Last evening at a dinner party, a friend suggested I check out Obama’s Nobel Prize acceptance speech. Having now watched it, I am struck again by the power of president Obama’s eloquence. More than a pretty turn of phrase, eloquence is such an important tool to opening us to possibility. The Oxford Encyclopedic English Dictionary defines it as “fluent and effective use of language.” The effective use of language allows us to articulate, to define perspectives, and to communicate without judgement. In college I read a lot of the romantic authors and can remember that for them, nature presented a beauty beyond words. But I find it sad to give up on words to really express ourselves. To me, communication is at the heart of being ourselves, building relationships, and finding intimacy. It is key to the evolution in relationships between individuals, groups, and for Obama, countries.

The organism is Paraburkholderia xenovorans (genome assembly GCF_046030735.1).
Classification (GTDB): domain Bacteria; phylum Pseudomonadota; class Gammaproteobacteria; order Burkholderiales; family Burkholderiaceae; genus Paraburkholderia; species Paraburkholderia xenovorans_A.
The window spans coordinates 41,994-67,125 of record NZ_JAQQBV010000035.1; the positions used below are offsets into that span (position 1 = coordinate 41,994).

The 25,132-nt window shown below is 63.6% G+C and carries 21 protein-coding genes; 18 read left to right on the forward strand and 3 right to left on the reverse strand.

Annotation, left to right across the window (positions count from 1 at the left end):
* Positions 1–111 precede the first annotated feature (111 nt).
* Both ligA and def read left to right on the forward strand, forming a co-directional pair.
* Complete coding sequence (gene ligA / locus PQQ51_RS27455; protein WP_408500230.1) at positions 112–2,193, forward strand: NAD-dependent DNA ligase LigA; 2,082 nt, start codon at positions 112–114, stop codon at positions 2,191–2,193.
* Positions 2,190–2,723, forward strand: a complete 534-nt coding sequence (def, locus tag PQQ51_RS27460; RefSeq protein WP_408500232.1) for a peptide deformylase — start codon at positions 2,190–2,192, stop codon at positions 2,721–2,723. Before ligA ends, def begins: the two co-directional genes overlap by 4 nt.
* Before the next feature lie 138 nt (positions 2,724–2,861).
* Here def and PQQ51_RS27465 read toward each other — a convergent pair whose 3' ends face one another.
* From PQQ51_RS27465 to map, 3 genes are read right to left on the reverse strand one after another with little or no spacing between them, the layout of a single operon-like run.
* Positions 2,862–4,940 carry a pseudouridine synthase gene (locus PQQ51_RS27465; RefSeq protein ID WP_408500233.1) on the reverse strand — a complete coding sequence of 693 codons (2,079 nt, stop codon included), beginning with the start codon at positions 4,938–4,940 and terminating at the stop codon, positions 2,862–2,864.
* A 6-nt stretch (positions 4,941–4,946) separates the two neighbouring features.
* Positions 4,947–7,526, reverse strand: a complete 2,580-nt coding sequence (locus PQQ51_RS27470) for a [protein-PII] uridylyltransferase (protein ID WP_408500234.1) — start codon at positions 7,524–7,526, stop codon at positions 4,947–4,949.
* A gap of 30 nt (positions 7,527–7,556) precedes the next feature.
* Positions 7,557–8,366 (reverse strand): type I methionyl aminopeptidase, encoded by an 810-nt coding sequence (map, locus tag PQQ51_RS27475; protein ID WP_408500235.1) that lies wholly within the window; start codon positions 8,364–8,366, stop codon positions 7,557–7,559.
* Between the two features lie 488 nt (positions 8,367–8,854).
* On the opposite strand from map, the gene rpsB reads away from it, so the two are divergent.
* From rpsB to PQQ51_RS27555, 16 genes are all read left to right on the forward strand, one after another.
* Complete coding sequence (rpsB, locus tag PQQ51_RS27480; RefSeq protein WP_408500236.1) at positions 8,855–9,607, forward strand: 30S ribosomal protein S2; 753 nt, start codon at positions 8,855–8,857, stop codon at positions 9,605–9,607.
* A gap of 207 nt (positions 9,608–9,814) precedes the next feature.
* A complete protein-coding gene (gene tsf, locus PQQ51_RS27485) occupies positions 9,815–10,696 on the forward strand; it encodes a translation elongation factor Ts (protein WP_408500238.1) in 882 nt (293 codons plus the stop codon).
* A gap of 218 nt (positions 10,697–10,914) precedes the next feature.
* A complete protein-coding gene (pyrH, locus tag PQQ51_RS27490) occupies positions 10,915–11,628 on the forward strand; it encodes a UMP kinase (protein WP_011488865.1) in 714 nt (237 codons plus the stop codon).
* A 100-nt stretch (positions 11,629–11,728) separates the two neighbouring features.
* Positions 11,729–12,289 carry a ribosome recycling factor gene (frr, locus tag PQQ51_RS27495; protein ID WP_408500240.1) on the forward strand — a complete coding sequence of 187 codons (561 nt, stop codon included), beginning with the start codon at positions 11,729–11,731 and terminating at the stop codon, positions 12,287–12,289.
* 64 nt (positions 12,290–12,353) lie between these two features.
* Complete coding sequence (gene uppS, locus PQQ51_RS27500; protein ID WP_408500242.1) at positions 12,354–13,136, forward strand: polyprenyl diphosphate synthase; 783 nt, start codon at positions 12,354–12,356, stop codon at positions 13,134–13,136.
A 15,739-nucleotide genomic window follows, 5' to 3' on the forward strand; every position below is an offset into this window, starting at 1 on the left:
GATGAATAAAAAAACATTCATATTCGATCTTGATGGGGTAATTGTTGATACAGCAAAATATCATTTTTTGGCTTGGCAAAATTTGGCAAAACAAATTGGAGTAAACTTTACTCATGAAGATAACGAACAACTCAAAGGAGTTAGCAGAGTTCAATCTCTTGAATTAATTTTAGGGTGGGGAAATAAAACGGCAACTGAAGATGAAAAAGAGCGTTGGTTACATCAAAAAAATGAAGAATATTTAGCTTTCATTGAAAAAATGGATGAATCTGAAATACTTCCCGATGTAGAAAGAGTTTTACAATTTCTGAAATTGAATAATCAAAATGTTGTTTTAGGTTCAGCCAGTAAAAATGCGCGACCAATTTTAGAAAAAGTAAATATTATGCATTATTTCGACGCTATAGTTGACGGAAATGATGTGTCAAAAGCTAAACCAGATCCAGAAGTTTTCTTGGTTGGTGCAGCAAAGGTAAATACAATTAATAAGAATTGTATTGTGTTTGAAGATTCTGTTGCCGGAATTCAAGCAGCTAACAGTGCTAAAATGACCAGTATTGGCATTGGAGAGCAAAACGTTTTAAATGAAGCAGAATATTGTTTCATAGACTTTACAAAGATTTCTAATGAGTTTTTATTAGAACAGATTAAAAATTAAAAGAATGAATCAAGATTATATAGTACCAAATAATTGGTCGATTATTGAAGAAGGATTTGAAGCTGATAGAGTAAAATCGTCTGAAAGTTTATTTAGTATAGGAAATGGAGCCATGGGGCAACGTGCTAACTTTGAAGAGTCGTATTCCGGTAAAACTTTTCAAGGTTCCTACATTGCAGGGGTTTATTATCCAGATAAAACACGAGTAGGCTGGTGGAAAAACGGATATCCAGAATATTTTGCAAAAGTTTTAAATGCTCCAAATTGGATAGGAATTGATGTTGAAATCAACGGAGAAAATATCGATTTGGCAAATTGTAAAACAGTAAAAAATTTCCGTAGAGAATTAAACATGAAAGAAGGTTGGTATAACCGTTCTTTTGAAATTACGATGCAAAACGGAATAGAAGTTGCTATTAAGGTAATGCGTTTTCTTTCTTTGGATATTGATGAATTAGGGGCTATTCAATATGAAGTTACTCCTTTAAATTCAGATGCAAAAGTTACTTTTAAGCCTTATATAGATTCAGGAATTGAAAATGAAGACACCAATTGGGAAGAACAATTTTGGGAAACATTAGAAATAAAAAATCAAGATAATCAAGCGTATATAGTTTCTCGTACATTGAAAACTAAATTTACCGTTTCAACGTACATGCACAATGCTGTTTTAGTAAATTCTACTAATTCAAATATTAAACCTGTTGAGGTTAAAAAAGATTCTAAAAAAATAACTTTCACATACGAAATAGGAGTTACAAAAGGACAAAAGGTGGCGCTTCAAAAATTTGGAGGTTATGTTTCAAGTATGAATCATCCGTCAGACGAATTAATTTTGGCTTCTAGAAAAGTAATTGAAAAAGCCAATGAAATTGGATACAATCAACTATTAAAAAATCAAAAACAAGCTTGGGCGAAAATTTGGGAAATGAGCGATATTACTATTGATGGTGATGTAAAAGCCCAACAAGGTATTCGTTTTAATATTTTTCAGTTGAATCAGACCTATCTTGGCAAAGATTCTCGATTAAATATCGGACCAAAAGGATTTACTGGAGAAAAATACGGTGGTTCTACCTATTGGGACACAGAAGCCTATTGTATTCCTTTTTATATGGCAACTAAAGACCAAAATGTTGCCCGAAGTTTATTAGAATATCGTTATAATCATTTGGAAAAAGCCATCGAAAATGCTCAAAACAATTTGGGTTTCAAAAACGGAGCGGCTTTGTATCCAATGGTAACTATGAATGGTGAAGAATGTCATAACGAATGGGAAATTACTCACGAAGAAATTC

What often gets in the way of good communication is the voices of others — parents, teachers, bosses, media, who inadvertently clip our wings. It can be tough to express ourselves openly when we are afraid of being judged or are afraid that our words might have an unintended impact. In coaching, articulation, listening, effective definitions of perspectives, and open communication are key to individuals’ forward movement. When someone feels truly heard, it turns out that they have the resources to answer their own challenges. And when, as with president Obama, a person’s eloquence truly opens up discourse, the possibilities are endless.